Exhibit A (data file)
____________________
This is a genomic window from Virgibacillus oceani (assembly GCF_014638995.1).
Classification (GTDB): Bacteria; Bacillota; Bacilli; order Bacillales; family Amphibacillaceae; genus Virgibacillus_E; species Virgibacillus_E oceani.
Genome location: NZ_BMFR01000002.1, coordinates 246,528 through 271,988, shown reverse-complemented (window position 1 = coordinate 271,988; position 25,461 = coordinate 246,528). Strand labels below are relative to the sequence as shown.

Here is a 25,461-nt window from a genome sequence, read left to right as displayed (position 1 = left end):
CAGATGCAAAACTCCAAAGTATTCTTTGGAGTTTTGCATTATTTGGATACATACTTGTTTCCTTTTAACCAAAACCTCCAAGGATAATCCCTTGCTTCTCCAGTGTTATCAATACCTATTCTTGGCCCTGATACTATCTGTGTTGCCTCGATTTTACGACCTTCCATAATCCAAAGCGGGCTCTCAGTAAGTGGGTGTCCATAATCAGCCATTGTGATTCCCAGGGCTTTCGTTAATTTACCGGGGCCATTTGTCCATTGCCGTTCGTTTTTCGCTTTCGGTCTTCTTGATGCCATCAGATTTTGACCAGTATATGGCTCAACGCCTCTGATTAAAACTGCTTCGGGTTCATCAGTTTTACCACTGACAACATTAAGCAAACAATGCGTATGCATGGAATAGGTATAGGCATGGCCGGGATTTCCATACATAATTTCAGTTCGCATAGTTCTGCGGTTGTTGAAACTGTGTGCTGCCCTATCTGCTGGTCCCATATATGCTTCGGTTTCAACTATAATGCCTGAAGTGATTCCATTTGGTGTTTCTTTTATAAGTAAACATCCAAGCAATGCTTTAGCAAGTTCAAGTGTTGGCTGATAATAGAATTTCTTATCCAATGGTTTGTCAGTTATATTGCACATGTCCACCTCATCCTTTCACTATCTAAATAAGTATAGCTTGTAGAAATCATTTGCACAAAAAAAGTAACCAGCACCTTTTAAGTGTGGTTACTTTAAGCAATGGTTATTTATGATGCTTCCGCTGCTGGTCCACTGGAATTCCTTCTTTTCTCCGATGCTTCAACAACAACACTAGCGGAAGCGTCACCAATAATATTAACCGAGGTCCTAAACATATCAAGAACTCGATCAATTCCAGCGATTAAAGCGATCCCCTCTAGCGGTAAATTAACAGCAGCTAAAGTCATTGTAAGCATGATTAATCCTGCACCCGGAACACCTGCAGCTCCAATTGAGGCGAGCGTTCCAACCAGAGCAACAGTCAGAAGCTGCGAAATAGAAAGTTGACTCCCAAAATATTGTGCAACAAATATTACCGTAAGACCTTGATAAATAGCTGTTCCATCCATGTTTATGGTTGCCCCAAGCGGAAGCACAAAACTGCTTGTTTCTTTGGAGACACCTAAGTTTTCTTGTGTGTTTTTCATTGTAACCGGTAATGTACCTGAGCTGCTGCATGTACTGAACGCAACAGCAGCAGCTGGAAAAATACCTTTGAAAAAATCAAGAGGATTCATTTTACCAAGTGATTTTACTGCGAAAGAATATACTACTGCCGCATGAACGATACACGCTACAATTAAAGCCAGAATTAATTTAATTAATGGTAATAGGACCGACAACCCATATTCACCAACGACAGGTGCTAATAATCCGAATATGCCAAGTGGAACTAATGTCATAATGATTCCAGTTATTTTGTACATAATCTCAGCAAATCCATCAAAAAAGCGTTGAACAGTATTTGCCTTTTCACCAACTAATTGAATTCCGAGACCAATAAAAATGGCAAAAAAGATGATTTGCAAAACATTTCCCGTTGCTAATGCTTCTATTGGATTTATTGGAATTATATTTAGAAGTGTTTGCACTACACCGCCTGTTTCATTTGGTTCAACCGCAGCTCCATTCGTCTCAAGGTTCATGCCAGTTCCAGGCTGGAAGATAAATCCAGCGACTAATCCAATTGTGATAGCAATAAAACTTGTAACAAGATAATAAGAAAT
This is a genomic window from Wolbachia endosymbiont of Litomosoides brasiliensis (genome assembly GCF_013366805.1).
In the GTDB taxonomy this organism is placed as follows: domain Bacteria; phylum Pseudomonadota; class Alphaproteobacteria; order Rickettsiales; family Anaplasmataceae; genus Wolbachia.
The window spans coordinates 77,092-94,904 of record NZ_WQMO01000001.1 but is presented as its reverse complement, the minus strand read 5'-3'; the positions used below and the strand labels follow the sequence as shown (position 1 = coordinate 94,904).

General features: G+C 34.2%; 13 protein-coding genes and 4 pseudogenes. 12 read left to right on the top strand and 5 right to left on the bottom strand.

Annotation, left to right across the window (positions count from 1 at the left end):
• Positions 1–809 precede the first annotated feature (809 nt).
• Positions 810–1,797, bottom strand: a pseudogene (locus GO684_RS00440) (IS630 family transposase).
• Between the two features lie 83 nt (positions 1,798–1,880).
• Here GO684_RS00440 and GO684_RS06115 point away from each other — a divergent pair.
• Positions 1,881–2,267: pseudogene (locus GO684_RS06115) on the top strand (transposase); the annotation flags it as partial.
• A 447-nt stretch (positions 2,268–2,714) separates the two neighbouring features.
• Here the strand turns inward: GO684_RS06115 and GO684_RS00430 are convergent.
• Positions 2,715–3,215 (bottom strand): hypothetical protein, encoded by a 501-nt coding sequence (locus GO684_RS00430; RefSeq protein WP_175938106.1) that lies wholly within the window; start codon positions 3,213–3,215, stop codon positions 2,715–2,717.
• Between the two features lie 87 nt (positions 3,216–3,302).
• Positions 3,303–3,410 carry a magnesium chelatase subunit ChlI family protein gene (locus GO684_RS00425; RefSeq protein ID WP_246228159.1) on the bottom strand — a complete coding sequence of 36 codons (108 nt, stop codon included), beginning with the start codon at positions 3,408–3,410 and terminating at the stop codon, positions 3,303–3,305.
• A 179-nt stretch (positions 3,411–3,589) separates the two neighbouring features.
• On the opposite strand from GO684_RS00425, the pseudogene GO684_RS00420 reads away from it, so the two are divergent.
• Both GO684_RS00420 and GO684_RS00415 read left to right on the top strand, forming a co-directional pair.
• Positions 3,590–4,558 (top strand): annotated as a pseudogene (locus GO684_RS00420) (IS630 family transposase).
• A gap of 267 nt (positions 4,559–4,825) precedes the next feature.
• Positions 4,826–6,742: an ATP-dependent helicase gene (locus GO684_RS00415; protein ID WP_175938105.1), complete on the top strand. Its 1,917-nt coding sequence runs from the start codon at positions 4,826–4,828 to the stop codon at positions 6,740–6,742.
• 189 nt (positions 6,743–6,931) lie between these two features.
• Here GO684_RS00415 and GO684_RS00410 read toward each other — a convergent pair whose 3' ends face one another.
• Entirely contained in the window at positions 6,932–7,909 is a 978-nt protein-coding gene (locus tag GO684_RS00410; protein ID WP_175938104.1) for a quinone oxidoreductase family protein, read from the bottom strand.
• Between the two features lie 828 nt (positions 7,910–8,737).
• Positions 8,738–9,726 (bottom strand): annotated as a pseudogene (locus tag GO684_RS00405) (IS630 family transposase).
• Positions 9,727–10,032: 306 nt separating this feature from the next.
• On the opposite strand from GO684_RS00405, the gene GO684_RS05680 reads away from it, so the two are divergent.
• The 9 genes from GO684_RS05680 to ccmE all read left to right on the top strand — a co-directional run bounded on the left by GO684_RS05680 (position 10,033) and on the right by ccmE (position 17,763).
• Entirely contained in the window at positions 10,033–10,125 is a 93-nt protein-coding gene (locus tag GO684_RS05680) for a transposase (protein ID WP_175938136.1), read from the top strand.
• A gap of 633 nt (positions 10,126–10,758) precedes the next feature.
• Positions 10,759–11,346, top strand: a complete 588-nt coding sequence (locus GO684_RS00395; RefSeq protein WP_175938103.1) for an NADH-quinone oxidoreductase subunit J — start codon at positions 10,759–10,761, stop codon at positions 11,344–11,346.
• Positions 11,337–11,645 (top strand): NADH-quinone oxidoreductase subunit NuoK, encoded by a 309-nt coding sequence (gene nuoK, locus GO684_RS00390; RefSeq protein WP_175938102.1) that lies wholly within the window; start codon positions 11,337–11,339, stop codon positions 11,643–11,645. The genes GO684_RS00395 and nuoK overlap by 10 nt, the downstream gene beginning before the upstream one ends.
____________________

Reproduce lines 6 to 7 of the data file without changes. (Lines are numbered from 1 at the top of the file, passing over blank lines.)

This is a genomic window from Wolbachia endosymbiont of Litomosoides brasiliensis (genome assembly GCF_013366805.1).
In the GTDB taxonomy this organism is placed as follows: domain Bacteria; phylum Pseudomonadota; class Alphaproteobacteria; order Rickettsiales; family Anaplasmataceae; genus Wolbachia.